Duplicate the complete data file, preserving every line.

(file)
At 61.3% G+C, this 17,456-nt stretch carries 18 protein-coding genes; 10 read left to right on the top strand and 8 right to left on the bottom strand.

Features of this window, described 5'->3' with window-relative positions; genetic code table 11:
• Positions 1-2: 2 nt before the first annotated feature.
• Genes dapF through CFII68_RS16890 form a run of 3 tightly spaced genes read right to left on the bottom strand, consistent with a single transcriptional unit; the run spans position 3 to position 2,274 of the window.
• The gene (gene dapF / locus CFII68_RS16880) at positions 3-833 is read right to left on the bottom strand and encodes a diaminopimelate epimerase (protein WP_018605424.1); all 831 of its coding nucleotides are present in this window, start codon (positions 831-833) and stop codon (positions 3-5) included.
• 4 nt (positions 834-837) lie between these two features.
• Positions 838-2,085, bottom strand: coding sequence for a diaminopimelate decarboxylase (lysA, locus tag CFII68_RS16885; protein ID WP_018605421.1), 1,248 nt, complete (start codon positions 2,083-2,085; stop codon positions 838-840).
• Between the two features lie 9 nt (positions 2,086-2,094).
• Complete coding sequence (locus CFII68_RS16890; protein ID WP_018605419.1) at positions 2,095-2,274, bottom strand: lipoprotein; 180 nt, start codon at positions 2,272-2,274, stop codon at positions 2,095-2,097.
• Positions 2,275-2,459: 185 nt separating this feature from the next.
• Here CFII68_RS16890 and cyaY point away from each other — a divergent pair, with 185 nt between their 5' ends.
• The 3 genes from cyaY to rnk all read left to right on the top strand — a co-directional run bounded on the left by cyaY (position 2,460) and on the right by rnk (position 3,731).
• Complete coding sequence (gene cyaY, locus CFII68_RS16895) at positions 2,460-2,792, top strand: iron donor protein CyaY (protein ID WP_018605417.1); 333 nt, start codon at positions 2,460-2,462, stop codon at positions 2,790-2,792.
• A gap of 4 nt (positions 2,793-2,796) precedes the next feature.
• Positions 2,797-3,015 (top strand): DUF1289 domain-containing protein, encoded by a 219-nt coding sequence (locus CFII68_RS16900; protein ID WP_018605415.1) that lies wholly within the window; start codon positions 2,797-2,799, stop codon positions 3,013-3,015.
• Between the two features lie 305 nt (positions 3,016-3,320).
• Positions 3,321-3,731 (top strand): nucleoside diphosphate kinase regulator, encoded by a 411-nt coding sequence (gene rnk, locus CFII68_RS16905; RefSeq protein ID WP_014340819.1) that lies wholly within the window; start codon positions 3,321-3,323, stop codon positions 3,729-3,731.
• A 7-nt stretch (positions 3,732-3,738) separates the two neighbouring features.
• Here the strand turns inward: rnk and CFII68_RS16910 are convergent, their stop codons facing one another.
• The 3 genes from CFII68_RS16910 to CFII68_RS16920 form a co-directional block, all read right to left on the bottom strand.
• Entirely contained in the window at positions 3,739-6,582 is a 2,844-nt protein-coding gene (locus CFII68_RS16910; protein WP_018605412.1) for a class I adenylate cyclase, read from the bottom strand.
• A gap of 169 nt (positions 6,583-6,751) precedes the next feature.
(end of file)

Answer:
At 61.3% G+C, this 17,456-nt stretch carries 18 protein-coding genes; 10 read left to right on the top strand and 8 right to left on the bottom strand.

Features of this window, described 5'->3' with window-relative positions; genetic code table 11:
• Positions 1-2: 2 nt before the first annotated feature.
• Genes dapF through CFII68_RS16890 form a run of 3 tightly spaced genes read right to left on the bottom strand, consistent with a single transcriptional unit; the run spans position 3 to position 2,274 of the window.
• The gene (gene dapF / locus CFII68_RS16880) at positions 3-833 is read right to left on the bottom strand and encodes a diaminopimelate epimerase (protein WP_018605424.1); all 831 of its coding nucleotides are present in this window, start codon (positions 831-833) and stop codon (positions 3-5) included.
• 4 nt (positions 834-837) lie between these two features.
• Positions 838-2,085, bottom strand: coding sequence for a diaminopimelate decarboxylase (lysA, locus tag CFII68_RS16885; protein ID WP_018605421.1), 1,248 nt, complete (start codon positions 2,083-2,085; stop codon positions 838-840).
• Between the two features lie 9 nt (positions 2,086-2,094).
• Complete coding sequence (locus CFII68_RS16890; protein ID WP_018605419.1) at positions 2,095-2,274, bottom strand: lipoprotein; 180 nt, start codon at positions 2,272-2,274, stop codon at positions 2,095-2,097.
• Positions 2,275-2,459: 185 nt separating this feature from the next.
• Here CFII68_RS16890 and cyaY point away from each other — a divergent pair, with 185 nt between their 5' ends.
• The 3 genes from cyaY to rnk all read left to right on the top strand — a co-directional run bounded on the left by cyaY (position 2,460) and on the right by rnk (position 3,731).
• Complete coding sequence (gene cyaY, locus CFII68_RS16895) at positions 2,460-2,792, top strand: iron donor protein CyaY (protein ID WP_018605417.1); 333 nt, start codon at positions 2,460-2,462, stop codon at positions 2,790-2,792.
• A gap of 4 nt (positions 2,793-2,796) precedes the next feature.
• Positions 2,797-3,015 (top strand): DUF1289 domain-containing protein, encoded by a 219-nt coding sequence (locus CFII68_RS16900; protein ID WP_018605415.1) that lies wholly within the window; start codon positions 2,797-2,799, stop codon positions 3,013-3,015.
• Between the two features lie 305 nt (positions 3,016-3,320).
• Positions 3,321-3,731 (top strand): nucleoside diphosphate kinase regulator, encoded by a 411-nt coding sequence (gene rnk, locus CFII68_RS16905; RefSeq protein ID WP_014340819.1) that lies wholly within the window; start codon positions 3,321-3,323, stop codon positions 3,729-3,731.
• A 7-nt stretch (positions 3,732-3,738) separates the two neighbouring features.
• Here the strand turns inward: rnk and CFII68_RS16910 are convergent, their stop codons facing one another.
• The 3 genes from CFII68_RS16910 to CFII68_RS16920 form a co-directional block, all read right to left on the bottom strand.
• Entirely contained in the window at positions 3,739-6,582 is a 2,844-nt protein-coding gene (locus CFII68_RS16910; protein WP_018605412.1) for a class I adenylate cyclase, read from the bottom strand.
• A gap of 169 nt (positions 6,583-6,751) precedes the next feature.